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Leone Battista Alberti

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Leone Battista Alberti (1404-1472), Italian painter, poet, philosopher, cryptographer, musician and architect, was born in Venice on the February 18, 1404.

He was so skilled in Latin verse that a comedy he wrote in his twentieth year, entitled Philodoxius, deceived the younger Aldus, who edited and published it as the genuine work of Lepidus.

He has been credited with being the actual author of the Hypnerotomachia Poliphili, a strange fantasy novel, whose typographic qualities and illustrations have made it legendary as one of the most beautiful books ever printed.

In music, he was reputed one of the first organists of the age. He held the appointment of canon in the metropolitan church of Florence, and thus had leisure to devote himself to his favourite art.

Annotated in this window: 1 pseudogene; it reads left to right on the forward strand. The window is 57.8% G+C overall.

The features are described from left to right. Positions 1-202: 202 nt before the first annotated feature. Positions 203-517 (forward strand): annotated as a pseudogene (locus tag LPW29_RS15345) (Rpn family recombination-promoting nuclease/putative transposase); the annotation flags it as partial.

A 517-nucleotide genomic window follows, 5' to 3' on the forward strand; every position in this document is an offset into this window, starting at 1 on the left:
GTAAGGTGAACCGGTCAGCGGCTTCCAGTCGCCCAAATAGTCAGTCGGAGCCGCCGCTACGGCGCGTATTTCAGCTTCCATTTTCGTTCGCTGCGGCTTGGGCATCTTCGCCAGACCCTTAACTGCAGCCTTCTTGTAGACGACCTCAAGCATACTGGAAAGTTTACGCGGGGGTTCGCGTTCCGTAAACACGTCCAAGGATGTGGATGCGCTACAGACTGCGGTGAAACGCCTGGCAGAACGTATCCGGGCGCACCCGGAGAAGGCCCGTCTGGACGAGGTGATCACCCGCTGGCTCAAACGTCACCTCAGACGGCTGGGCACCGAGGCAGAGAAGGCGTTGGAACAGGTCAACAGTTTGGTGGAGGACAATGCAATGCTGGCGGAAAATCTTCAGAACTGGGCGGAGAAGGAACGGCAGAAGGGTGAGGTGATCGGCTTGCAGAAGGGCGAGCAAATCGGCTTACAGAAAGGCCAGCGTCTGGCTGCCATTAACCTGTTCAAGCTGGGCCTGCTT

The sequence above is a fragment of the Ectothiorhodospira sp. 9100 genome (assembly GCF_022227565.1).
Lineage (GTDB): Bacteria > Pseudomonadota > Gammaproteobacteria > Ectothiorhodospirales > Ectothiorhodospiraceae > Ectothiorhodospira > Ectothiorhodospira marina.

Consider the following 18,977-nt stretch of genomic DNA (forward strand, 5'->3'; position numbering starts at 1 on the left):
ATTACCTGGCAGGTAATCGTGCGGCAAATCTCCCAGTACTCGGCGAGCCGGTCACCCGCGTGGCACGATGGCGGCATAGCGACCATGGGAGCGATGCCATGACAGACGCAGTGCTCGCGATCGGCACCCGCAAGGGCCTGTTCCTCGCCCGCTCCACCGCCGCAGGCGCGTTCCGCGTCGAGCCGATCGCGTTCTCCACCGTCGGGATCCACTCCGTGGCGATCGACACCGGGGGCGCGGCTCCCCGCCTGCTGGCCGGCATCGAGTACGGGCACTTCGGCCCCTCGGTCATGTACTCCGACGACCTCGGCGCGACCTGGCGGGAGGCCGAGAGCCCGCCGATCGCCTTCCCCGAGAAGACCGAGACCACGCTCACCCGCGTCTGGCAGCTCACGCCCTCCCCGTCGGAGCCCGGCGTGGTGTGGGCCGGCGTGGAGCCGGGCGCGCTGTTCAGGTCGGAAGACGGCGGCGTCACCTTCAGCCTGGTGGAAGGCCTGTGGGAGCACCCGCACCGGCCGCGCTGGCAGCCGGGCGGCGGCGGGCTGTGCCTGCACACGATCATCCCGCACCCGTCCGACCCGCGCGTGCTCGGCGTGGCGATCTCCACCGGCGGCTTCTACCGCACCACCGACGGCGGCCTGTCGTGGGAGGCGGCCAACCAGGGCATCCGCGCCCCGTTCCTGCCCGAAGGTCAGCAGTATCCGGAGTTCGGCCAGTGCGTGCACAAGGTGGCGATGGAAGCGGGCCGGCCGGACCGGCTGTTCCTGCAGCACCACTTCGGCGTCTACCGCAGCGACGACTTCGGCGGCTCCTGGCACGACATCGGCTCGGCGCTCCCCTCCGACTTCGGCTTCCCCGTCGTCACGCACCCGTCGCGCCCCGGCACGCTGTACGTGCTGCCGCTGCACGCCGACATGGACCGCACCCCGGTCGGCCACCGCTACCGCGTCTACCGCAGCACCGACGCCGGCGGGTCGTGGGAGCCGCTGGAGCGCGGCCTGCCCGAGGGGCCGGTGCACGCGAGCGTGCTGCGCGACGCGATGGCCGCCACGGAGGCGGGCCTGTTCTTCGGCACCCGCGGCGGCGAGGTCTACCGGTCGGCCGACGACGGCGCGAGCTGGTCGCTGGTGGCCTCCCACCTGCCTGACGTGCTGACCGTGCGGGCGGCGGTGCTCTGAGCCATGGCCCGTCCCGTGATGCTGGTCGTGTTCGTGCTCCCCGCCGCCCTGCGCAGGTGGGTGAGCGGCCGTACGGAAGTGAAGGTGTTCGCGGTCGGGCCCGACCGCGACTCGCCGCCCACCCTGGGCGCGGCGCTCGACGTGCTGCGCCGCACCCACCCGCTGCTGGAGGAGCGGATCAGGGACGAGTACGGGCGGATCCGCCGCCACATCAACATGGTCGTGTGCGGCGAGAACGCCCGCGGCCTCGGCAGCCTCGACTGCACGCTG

He is generally regarded as one of the Renaissance architects most devoted to restoring the formal language of classical architecture.

At Rome he was employed by Pope Nicholas V in the restoration of the papal palace and of the foundation of Acqua Vergine, and in the ornamentation of the magnificent Trevi Fountain[?].

At Mantua he designed the church of Sant'Andrea and at Rimini the celebrated church of San Francesco.

On a commission from the Rucellai family he designed the principal facade of the church of Santa Maria Novella in Florence, as well as the family palace in the Via della Scala, now known as the Palazzo Strozzi[?].

Alberti wrote works on sculpture, Della Statua, and on painting, De Pictura, which are highly esteemed; but his most celebrated treatise is that on architecture, De Re Aedificatoria, which was been translated into Italian, French, Spanish and English by the 18th century.

Alberti was an accomplished cryptographer by the standard of his day, and invented both polyalphabetic ciphers and machine-assisted encryption using his cipher disk.

Alberti died at Rome in the April of 1472. His life was described in Giorgio Vasari's Vite.


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